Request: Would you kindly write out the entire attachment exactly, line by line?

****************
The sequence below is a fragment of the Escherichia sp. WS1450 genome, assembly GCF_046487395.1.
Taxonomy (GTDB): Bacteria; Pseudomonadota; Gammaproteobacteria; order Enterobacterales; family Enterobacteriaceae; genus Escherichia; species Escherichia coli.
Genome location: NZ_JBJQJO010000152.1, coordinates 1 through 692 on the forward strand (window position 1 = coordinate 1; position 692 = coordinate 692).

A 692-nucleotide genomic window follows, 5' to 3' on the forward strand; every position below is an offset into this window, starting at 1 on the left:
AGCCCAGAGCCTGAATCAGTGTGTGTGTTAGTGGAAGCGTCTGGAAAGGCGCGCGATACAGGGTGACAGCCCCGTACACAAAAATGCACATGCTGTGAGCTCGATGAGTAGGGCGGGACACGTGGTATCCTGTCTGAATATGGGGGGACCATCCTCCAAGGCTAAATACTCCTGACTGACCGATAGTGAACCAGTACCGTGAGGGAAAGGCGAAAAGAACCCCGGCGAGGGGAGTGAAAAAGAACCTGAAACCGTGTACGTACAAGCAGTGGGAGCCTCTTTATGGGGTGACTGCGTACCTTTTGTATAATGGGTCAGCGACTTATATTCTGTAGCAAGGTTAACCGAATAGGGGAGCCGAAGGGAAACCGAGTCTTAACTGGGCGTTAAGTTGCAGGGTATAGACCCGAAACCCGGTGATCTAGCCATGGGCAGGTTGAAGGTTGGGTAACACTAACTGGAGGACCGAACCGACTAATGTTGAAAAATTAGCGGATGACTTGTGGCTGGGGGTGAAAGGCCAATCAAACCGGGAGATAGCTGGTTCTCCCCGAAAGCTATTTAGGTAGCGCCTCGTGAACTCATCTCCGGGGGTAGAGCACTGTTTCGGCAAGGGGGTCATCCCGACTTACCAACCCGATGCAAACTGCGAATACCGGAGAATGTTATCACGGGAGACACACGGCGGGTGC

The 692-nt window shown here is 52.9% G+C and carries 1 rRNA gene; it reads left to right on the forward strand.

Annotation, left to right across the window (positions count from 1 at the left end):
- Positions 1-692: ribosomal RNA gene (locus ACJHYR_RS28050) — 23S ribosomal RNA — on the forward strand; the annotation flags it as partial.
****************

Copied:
The sequence below is a fragment of the Escherichia sp. WS1450 genome, assembly GCF_046487395.1.
Taxonomy (GTDB): Bacteria; Pseudomonadota; Gammaproteobacteria; order Enterobacterales; family Enterobacteriaceae; genus Escherichia; species Escherichia coli.
Genome location: NZ_JBJQJO010000152.1, coordinates 1 through 692 on the forward strand (window position 1 = coordinate 1; position 692 = coordinate 692).

A 692-nucleotide genomic window follows, 5' to 3' on the forward strand; every position below is an offset into this window, starting at 1 on the left:
AGCCCAGAGCCTGAATCAGTGTGTGTGTTAGTGGAAGCGTCTGGAAAGGCGCGCGATACAGGGTGACAGCCCCGTACACAAAAATGCACATGCTGTGAGCTCGATGAGTAGGGCGGGACACGTGGTATCCTGTCTGAATATGGGGGGACCATCCTCCAAGGCTAAATACTCCTGACTGACCGATAGTGAACCAGTACCGTGAGGGAAAGGCGAAAAGAACCCCGGCGAGGGGAGTGAAAAAGAACCTGAAACCGTGTACGTACAAGCAGTGGGAGCCTCTTTATGGGGTGACTGCGTACCTTTTGTATAATGGGTCAGCGACTTATATTCTGTAGCAAGGTTAACCGAATAGGGGAGCCGAAGGGAAACCGAGTCTTAACTGGGCGTTAAGTTGCAGGGTATAGACCCGAAACCCGGTGATCTAGCCATGGGCAGGTTGAAGGTTGGGTAACACTAACTGGAGGACCGAACCGACTAATGTTGAAAAATTAGCGGATGACTTGTGGCTGGGGGTGAAAGGCCAATCAAACCGGGAGATAGCTGGTTCTCCCCGAAAGCTATTTAGGTAGCGCCTCGTGAACTCATCTCCGGGGGTAGAGCACTGTTTCGGCAAGGGGGTCATCCCGACTTACCAACCCGATGCAAACTGCGAATACCGGAGAATGTTATCACGGGAGACACACGGCGGGTGC

The 692-nt window shown here is 52.9% G+C and carries 1 rRNA gene; it reads left to right on the forward strand.

Annotation, left to right across the window (positions count from 1 at the left end):
- Positions 1-692: ribosomal RNA gene (locus ACJHYR_RS28050) — 23S ribosomal RNA — on the forward strand; the annotation flags it as partial.